The Bathers have released some of the most beautiful and evocative albums ever recorded by a Scottish act. They were formed in 1985 by Chris Thomson after the break-up of his previous band, the short-lived but fondly remembered Friends Again, which also featured James Grant and Paul McGeechan who went on to form Love and Money. While originally conceived as a project for vocalist, guitarist andpianist Thomson with a rotating cast of players, The Bathers’ line-up has stabilised in recent years to also feature remarkable soprano drummer Hazel Morrison and electric guitarist Callum McNair. The group recorded six albums of impassioned, literate rock in the 1980s and 1990s, which found Thomson working at points with strings’ sections and on their 1995 acclaimed fourth album ‘Sunpowder’ with The Cocteau Twins’ Elizabeth Fraser. Now, after an absence of 24 years, The Bathers have returned with their first album of new material, ‘Sirenesque’. It has many of the hallmarks of previous Bathers’ records, Thomson’s Tom Waits-ian style burr, Morrison’s ethereal backing vocals and the sweeping, epic soundscapes, but is a step up, finding them working with two orchestras, the Prague Philharmonic Orchestra on ‘Feathers, Books and Lace’, and the recently formed Scottish Session Orchestra on its other eleven tracks. Chris Thomson has also been working with McGeechan on his project Starless’s third album, 'Returning Home’, which is due out in April. We spoke to Chris Thomson about ‘Sireneaque’. PB: It has been 24 years since your last album, ‘Pandemonia’. Did you intend to take such a long hiatus in 1999 after you put out that record? CHRIS THOMSON: It is shocking when you put it like that (Laughs). No. Life takes over. I got married, and had kids. Particularly when my daughter was very small, I was on the John Lennon route, and basically a house husband. I remember when she was about three she was at nursery for about two and a half hours each day, and I thought, “Wow! I can get so much done,” and, of course, you don’t. By the time I had got home and had had a coffee, it was time to go and collect her again (Laughs). I did love that phase though. It was a lovely thing to do and be around. During that period, I did, however, work away a little on the piano we have here, and the germ of some of those ideas and the melodies that I was messing about with made it onto the record over twenty years later. Some of them certainly made it through. PB: So how many of these tracks are recent and how many of them go back to then? CT: Only fragments of those ideas are in the songs. It is fresh in a lot of ways. A day or two before we sent the vinyl master for mixing to Paul McGeechan, I did one vocal at the very last minute, All the vocals were done in the final six months or so. It started to gain a lot of traction on it in this last year. I was really helped by working with Paul McGeechan on his Starless project It gave me the confidence of actually completing a song, partially because I was doing it for him. Until then we just had parts of pieces. Some of the instrumentals and string pieces were done as long ago as four or five years, and I knew that I had to make songs out of some of them. It felt a little bit intrusive at first (Laughs), but I had to get over that and crack on. I didn’t want to make an instrumental album particularly. Once you are a certain way into that process, you realise that “I need more of this” or “I need more of that,” so other bits of music came on board. There is a lot of moving parts around, and you feel like you are going backwards at times, but then eventually you feel like you are gaining momentum and enough pieces of the jigsaw that the whole picture is starting to emerge. I had roughly 80% of the album ready in the year leading up to its release. It was just a case of finessing things and performing the vocals to a satisfactory level after that. PB: Did the lyrics always come last? CT: Pretty much. I don’t always work that way. The exception is ‘Lost Bravado’. I set myself the challenge of writing a song a day, just as an exercise. I did it for about ten days or so, and that came from those sessions. It just originally featured my voice and me jamming it out on an acoustic guitar, and then I thought that it would be good to do it with strings. The other that is closest behind that is ‘Feathers, Books and Lace’. I was working on some stuff for the Starless project, and initially I had iti n mind for Paul and then it became too Bathers-like very quickly (Laughs).It fitted perfectly onto the second side of ‘Sirenesque’. That track was, however, written on piano with most of the words coming quickly afterwards. PB: Was that track recorded in Prague when you were there with Paul? CT: That was in April. I was prepared to use a version with piano and double bass, which will no doubt see the light of day as a lost track release or something, but when the opportunity came up to go to Prague, I thought, “Okay, I have got nothing to lose.” We were out there anyway and Paul kindly said, “There is probably a bit of spare studio time with a 24-piece orchestra plus a harp player if you want to use it,” so that was an easy decision to make to give it a go out there. Much as I like the low-key version, the strings won out. PB: ‘Sirenesque’ is your most orchestral album. You have worked with violin and viola players before, but this is the first album which employs orchestras on all tracks. How much of that came about because you had worked with Paul on Starless? CT: Apart from ‘Feathers, Books and Lace’, not at all. By coincidence I had played a gig back in 2016 at the Mackintosh Church in Glasgow and I used a cello player called Maya Burman-Roy, who introduced me to a guy called Kobus Frick, who is originally from South Africa but has been in Glasgow for a long time. He came and played violin at that gig, and it just so happened that he was trying to set up a Scottish-based orchestra with all the top players who would be guns for hire for film TV or projects like mine, so I was in there on day one. I was almost the guinea pig. We got three or four tracks at the first session. It was just pure luck. I was thinking of maybe using a string quartet, an octet, something like that, and this was what became the Scottish Session Orchestra. PB: How many days did you get with them? CT: Not many. They are used to working at breakneck speed, so it was more a case of how many minutes you get with them (Laughs). They would be working in something like a four-hour block, and in most cases I got a one-hour block with each song. We got a couple of runs at it, but they don’t tend to make mistakes. They are absolutely amazing and very fast. PB: That must have been intense. CT: Yes, it was very intense, The clock is ticking, and even with a deal you are burning money. It is a good way to work. It was like in the old days when you went through to a studio and had very limited time. I found it quite refreshing. PB: That must have been quite a contrast to the way you recorded ‘Trapped and Unwrapped’, the Friends Again album. CT: It is one of my biggest regrets the time we squandered in studios with Friends Again. It wasn’t that unusual an experience.for bands in the 1980s. We were in RAK in St John’s Wood and really we should have done three albums in the time we were there. PB: You were still in your thirties when you recorded ‘Pandemonia’. Since then, as you have said your life has changed. You have got married and have kids. DO you think the blueprint for your lyrics have changed much? CT: I think that the lyrics are much more widescreen. It cuts and sweeps between personal scenarios and experiences, but they quickly sweep out to something more central and universal. I suppose that you could use the term ‘cinematic’. I think that it is something that I have maybe touched upon in the past with writing but I just seemed to take it to a very different level of writing this time. PB: You are singing as someone who is older now. The lyrics seem to be much more reflective of time passing. CT: That is very true. I have got sixty years plus of experiences to look back on. There are fragments of childhood memories and every part of life experience in there, and also what I have observed from music and books and film and places. It would be hard for even me to know what is from where because they merge and twist and turn in all sorts of ways. PB: It is impossible to put The Bathers into a category these days because you fall somewhere between being a rock group and a classical ensemble. CT: It is getting trickier and trickier, especially on this record because it is so highly orchestrated. Luckily it is not my job. The kind of comparisons that are floating around are deliberately quite vague by journalists.They can see an element of this or that, but it inhabits its own space I think. I have been around long enough so that I am not striving to be something that is alien to me. I am following quite an instinctive path of doing my own thing, and by working with the incredible talents of the other Bathers such as Hazel Morrison and Callum McNair who have transcended their own influences. It stands in recognisably its own form. PB: The cover art is fantastic. Who did that? CT: I took the picture myself on my iPhone. I just got lucky. I was on a climate change march in Glasgow a couple of years ago and just as we passed down West George Street - the picture was actually taken looking down Hope Street - and then suddenly the grey sky just disappeared and it just cleared. I just happened to be standing at the top of that street and there was very little traffic as the road was closed, and I shot pictures very quickly, and I just managed to capture that moment. It is classically quite a timeless scene, but it is also classically Glasgow which is home town for me. It has a nice resonance. You have got the classical buildings, but also the mystery of where this light came from. I had the picture and I liked it so when it came to working up the sleeve we had half a dozen images to play with from different scenarios but this was the one that came together. PB: Your launch gig for ‘Sirenesque’ in October saw you on stage with both James Grant and Paul McGeechan for the first time since Friends Again broke up. There has been much talk of a Friends Again comeback gig, but Neil Cunningham and Stuart Kerr, the other members, have not been involved in music in a long time. Is that as close as things get? CT: We first talked about a Friends Again reformation gig just before the lockdowns began, and that put a kibosh on it. I have got to say that it was such good fun to play on ‘Honey at the Core’ and ‘State of Art’ with James. It came about because John McTaggart who runs the Woodside Hotel in Aberdour, where The Bathers have played several gigs. was having his sixtieth birthday party a few months ago, and I went along as a guest, and who did I bump into in the car park but James. James was there as the surprise musical guest, and as soon as I said, “Lovely surprise. How are you doing?” he said, “Do you fancy jumping up for ‘State of Art?” I said, “Absolutely”. It was sheer luck that I happened to be in the car park at the time, and if I had been in the audience he wouldn’t have known I was there. So, we did that song, and then a few weeks later we got together for a coffee, and I said, “James, I am doing this gig in Glasgow and, if you are free, do you fancy doing a couple of songs?” and he said, “Yeah! Sounds like fun!” And there it was. It was so relaxed I would love to do a more full-on hour’s worth of Friends Again songs. I will see how the others feel about. and if we can make it happen I would love to do it. PB: Final question! You have finally got this album out. What are you plans for 2024? CT: I will certainly be helping Paul out with the forthcoming Starless record. We have got the launch gig at the Debating Hall in Glasgow. I will be one of the guest singers. At the same time we will be really looking to do as many gigs as we can to promote the ‘Sirenesque’ record. It is definitely the kind of soundscape that people can really choose to enjoy over a long period of time. It would, therefore, be nice to keep pushing that record as much as we can and making the songs come alive in a live setting too. PB: Thank you. Photos by Philip Wark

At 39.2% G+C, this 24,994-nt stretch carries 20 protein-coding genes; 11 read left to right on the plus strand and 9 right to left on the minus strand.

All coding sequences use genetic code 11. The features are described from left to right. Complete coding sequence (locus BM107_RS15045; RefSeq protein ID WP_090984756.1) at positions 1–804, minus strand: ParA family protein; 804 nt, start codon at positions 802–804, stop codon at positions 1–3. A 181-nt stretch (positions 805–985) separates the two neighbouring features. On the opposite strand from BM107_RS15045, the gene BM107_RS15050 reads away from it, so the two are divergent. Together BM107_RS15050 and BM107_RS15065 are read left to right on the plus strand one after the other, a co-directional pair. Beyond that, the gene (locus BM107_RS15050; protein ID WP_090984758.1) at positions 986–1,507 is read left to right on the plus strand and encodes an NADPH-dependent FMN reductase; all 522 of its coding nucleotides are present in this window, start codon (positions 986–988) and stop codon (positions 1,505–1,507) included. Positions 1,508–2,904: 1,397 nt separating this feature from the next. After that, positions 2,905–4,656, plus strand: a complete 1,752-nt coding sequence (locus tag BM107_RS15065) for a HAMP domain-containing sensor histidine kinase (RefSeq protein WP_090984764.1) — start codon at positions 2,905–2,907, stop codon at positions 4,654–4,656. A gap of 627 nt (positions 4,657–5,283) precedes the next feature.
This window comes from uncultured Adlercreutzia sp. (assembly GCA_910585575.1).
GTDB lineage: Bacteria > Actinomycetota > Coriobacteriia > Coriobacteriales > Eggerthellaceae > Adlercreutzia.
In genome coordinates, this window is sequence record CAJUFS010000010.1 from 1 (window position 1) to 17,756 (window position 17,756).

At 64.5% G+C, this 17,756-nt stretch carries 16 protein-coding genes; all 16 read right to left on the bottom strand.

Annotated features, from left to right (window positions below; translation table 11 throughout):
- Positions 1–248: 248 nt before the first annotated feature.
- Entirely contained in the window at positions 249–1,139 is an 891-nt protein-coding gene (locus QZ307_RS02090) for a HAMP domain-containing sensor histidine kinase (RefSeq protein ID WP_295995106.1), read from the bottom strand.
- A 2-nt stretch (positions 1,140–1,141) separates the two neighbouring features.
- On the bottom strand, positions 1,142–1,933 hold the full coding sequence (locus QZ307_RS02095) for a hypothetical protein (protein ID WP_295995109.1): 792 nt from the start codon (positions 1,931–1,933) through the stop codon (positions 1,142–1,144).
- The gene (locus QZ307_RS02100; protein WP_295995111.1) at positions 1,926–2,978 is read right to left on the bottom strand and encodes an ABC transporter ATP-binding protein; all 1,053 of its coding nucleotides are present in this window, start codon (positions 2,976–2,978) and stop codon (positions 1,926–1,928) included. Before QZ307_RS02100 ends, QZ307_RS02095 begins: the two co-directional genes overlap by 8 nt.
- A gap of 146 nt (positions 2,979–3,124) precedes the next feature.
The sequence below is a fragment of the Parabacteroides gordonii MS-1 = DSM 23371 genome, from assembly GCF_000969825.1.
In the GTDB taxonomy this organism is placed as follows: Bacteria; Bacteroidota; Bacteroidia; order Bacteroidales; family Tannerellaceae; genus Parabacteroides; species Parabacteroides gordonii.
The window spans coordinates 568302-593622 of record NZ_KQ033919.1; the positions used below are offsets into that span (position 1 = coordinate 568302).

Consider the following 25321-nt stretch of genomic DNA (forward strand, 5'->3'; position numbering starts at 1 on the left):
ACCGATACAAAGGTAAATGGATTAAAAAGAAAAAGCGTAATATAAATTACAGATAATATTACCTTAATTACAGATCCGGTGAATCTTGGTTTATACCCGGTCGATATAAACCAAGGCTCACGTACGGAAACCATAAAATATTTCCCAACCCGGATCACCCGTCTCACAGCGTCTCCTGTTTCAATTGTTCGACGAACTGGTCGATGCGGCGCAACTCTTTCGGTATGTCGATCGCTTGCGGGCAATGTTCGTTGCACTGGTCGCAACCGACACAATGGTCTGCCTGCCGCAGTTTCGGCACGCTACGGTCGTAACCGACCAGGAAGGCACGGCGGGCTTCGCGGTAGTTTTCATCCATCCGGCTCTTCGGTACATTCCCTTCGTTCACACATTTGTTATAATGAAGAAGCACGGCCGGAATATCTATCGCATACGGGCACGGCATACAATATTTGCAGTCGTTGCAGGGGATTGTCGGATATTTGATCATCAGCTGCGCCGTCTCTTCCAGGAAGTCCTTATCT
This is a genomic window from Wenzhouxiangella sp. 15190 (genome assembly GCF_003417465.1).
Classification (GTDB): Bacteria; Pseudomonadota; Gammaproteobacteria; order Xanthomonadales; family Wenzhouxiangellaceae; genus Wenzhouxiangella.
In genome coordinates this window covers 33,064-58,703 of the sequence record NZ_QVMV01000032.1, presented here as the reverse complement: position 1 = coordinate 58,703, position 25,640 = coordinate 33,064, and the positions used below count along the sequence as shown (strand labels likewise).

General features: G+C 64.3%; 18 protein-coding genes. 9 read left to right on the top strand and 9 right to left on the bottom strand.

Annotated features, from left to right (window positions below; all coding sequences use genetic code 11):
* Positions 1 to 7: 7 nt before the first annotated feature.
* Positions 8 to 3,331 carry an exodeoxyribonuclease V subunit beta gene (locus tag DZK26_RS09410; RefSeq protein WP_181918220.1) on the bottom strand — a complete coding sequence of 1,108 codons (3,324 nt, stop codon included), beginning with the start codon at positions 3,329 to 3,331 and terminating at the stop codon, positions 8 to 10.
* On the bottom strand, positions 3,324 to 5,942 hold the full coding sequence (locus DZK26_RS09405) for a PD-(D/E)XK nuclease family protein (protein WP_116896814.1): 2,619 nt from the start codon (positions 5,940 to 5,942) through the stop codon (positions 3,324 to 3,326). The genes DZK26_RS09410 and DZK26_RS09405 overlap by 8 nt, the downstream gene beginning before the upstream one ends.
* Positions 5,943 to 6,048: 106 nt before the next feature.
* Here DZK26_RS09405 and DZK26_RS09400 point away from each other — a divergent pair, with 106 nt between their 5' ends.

Band Links:-
https://www.facebook.com/kelvingrovia/
https://twitter.com/thebathersoffi1
https://thebathers.bandcamp.com/


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intro

Chris Thomson, the frontman with acclaimed Scottish act The Bathers, speaks to John Clarkson about their first album in 24 years,, 'Sirenesque'.


interviews


Interview (2022)
Bathers - Interview
In our second interview with him, we speak to Chrris Thomson from Glasgow band The Bathers about thieir forthcoming first album of new material in over twenty years 'Sirenesque', and the reissue of his early band Friends Again's 1984 only album, 'Trapped and Unwrapped'.
Interview (2020)

profiles


With The Cowboy Mouth, Wee Red Bar, Edinburgh, 14/4/2023 (2023)
Bathers - With The Cowboy Mouth, Wee Red Bar, Edinburgh, 14/4/2023
We preview our gig with The Bathers and The Cowboy Mouth at The Wee Red Bar in Edinburgh on the 14th April.
With the black watch (acoustic solo) and Stephen McLaren, The Wee Red Bar, 25/3/2022 (2022)

live reviews


(With Cowboy Mouth and Sugartown), Strathaven Hotel, Strathavan, 17/6/2022
Bathers - (With Cowboy Mouth and Sugartown), Strathaven Hotel, Strathavan, 17/6/2022
John Clarkson enjoys sets from The Bathers, Cowboy Mouth and Sugartown in the unusual setting of the Strathaven Hotel in South Lanarkshire.

features


An Introduction and a Profile (2002)
In the first of a series of articles, John "Girder" Clarkson profiles some of the more misunderstood bands of recent years. Scotlands 'The Bathers' have often been labeled as pretentious and as a resu

photography


Photoscapes 2 (2023)
Bathers - Photoscapes 2
In the second of two galleries Philip Wark photographs The Bathers during their soundcheck at a Penny Black promoted gig at The Wee Red Bar in Edinburgh.
Photoscapes 1 (2023)